Wildlife, parks benefit from budget spend

Conservationists say the Queensland State Budget is a step in the right direction for threatened wildlife and the new protected areas they desperately need.

More than $215 million will be spent on national parks, both expanding the protected areas estate, funding its management and supporting co-management with First Nations Peoples.

Koala in a tree at Benarkin State Forest"Protected areas are critically important in efforts to stop extinction of endangered species like the koala, greater glider and many other plants and animals," Queensland Conservation Council protected areas campaigner Nicky Moffat said.

"The budget commitments toward protected area management and growth are a welcome first step. As we approach the 2032 Brisbane Olympics the need for world class, well managed protected areas is front of mind.

"Visitors to Queensland will want to experience its unique nature and culture. National parks are vitally important assets in providing these experiences. We need to invest in their growth and management boldly and generously in the future.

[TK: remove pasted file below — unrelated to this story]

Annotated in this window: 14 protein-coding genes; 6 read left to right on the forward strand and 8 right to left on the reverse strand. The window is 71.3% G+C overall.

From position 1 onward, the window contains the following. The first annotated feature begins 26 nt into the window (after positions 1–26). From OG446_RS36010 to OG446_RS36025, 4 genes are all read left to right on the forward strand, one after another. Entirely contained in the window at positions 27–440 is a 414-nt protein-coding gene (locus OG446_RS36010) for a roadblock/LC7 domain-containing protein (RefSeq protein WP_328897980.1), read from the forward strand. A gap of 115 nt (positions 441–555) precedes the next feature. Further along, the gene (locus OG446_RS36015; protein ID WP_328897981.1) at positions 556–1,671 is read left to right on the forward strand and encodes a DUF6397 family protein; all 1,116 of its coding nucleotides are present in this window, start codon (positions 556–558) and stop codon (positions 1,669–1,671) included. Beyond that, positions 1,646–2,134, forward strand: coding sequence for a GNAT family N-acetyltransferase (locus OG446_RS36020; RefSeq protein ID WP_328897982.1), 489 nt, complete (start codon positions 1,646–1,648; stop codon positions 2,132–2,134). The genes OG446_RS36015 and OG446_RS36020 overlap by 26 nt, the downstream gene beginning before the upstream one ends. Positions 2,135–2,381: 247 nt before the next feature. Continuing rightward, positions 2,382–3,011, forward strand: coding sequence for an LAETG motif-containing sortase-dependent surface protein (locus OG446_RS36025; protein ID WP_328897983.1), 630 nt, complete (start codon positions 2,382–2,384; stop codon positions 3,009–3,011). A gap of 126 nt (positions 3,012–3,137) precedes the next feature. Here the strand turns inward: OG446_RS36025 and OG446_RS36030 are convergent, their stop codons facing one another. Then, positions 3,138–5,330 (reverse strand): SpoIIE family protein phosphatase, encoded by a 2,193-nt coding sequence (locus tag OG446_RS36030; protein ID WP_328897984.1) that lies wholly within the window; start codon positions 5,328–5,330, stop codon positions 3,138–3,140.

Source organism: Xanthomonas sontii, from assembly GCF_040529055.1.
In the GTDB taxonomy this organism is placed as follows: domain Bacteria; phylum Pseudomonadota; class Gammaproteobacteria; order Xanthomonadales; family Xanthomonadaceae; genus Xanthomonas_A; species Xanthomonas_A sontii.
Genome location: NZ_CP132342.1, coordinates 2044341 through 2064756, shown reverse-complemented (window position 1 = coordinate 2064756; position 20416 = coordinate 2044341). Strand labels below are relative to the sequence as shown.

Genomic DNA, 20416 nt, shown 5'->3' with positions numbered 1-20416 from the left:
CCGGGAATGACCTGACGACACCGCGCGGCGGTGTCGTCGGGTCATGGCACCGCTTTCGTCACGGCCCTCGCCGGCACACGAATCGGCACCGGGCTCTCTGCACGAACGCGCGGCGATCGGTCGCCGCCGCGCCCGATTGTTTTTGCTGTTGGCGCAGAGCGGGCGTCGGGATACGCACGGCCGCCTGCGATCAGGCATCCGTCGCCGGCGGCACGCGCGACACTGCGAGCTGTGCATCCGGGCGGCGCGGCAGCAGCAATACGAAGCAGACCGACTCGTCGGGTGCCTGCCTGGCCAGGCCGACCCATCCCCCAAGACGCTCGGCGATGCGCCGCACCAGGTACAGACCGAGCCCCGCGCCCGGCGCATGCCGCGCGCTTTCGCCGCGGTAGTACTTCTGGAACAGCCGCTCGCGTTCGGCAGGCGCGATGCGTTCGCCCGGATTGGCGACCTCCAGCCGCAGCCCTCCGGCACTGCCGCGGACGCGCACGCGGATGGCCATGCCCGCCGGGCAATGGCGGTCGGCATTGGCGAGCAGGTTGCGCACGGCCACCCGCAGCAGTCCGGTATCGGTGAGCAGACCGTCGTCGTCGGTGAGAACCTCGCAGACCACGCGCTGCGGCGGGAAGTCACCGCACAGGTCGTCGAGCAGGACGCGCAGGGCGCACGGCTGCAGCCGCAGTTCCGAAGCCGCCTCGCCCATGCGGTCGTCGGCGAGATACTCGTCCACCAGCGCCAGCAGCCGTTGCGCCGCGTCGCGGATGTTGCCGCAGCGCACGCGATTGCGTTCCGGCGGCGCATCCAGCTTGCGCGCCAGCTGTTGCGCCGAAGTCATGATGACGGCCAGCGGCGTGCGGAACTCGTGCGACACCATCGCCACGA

"Queensland urgently needs to expand protected areas, in line with its Protected Areas Strategy and Australia’s commitment to protect 30% of land and oceans by 2030."

Funding was also provided to bolster compliance measures under the vegetation management framework for managing native vegetation. QCC Nature campaigner Natalie Frost said:

"Land clearing in Queensland is out of control with over 100,000 hectares of clearing 'unexplained' in the last reporting period. Forests and woodlands are home to iconic wildlife and sadly each year their habitat is being destroyed, with deforestation going unchecked.

"We welcome the announcement of $9.8m over four years for enhanced vegetation management compliance measures to tackle the out of control land clearing and hope to finally see an end of clearing high value regrowth and remnant vegetation."